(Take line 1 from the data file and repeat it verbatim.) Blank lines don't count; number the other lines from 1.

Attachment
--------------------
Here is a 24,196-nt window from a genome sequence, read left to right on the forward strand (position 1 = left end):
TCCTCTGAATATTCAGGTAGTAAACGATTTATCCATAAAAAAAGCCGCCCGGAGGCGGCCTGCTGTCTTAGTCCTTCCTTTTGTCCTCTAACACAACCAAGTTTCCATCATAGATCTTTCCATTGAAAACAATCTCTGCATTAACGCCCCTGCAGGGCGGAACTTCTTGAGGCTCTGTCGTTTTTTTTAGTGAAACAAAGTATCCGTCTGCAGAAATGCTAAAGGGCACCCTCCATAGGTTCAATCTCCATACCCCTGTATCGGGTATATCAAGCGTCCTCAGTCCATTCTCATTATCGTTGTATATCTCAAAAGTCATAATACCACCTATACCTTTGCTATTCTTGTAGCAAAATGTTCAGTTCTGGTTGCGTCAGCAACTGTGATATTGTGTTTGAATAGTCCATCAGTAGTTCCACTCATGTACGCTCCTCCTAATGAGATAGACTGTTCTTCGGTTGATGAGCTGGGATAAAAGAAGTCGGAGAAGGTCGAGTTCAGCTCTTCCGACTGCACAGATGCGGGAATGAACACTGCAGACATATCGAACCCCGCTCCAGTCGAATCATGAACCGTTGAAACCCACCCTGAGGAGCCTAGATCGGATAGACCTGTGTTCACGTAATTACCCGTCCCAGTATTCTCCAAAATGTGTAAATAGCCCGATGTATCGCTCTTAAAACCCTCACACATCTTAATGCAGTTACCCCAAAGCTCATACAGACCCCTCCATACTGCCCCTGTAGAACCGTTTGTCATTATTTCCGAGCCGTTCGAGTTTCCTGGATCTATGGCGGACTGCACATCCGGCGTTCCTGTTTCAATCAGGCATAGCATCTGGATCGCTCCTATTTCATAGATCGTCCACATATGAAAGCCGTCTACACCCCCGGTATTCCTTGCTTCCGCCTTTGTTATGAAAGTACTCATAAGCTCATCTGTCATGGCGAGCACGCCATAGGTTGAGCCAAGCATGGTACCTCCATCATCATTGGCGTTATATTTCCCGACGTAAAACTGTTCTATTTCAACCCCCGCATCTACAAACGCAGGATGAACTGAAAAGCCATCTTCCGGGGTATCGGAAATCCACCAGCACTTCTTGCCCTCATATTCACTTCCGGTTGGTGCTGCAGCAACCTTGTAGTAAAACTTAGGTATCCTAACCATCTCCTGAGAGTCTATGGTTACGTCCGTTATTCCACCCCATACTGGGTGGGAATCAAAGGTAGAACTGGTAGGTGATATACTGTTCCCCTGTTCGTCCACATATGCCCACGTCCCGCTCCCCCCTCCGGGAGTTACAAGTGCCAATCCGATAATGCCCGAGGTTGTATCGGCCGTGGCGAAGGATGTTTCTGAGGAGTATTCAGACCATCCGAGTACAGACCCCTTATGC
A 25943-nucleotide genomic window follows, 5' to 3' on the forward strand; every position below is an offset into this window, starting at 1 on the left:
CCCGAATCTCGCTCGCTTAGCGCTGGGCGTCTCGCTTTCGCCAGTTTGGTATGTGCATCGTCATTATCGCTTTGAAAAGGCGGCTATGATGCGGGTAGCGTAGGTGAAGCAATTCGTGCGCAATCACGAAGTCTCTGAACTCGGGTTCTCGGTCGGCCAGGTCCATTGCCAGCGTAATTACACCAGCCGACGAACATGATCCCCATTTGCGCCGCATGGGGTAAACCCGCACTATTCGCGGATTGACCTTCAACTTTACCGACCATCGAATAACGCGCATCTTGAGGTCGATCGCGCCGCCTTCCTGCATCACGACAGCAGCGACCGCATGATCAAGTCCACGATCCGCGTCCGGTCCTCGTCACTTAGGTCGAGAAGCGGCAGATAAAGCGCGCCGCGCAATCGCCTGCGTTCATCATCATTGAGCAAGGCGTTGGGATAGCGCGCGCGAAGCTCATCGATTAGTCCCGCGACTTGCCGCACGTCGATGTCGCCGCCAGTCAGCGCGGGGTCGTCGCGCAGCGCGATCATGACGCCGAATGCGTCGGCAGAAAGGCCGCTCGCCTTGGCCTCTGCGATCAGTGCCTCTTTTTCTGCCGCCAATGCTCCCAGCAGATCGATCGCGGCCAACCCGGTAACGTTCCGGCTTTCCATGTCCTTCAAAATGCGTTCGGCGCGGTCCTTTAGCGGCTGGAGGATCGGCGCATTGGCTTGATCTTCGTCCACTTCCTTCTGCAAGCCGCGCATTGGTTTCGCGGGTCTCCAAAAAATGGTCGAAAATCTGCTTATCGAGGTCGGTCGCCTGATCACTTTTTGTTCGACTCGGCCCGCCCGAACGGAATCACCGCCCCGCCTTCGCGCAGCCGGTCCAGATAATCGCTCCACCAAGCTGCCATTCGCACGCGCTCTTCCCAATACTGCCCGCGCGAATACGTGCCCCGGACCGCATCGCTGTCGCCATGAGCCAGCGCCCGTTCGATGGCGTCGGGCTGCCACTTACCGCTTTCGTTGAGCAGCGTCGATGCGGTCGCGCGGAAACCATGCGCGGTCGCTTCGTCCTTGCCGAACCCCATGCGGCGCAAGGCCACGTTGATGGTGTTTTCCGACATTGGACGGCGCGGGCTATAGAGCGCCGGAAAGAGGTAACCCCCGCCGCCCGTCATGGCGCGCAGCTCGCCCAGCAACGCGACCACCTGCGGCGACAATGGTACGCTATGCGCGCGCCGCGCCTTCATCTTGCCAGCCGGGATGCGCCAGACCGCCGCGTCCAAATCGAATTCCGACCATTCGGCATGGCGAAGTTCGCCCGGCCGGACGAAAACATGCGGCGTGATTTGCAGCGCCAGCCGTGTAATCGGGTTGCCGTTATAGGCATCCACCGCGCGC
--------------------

Here is a 24,196-nt window from a genome sequence, read left to right on the forward strand (position 1 = left end):